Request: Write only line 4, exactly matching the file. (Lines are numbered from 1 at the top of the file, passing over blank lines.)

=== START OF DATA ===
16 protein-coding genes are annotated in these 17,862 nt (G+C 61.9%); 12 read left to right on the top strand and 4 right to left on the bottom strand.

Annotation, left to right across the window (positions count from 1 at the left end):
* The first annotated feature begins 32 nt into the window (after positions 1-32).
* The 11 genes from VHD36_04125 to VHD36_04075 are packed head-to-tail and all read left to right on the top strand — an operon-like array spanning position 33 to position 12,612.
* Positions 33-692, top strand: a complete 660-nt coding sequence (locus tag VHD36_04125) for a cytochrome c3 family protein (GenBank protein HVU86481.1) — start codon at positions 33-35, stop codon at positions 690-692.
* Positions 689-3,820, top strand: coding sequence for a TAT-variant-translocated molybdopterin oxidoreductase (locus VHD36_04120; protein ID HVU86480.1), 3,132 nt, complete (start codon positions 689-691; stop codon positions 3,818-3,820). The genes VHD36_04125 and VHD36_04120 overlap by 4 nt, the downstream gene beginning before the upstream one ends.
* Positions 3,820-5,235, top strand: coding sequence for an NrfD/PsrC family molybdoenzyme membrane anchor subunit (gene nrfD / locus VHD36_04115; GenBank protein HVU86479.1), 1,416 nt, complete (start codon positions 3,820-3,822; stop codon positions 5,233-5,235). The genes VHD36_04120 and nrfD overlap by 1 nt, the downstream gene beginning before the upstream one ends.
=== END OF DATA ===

* The 11 genes from VHD36_04125 to VHD36_04075 are packed head-to-tail and all read left to right on the top strand — an operon-like array spanning position 33 to position 12,612.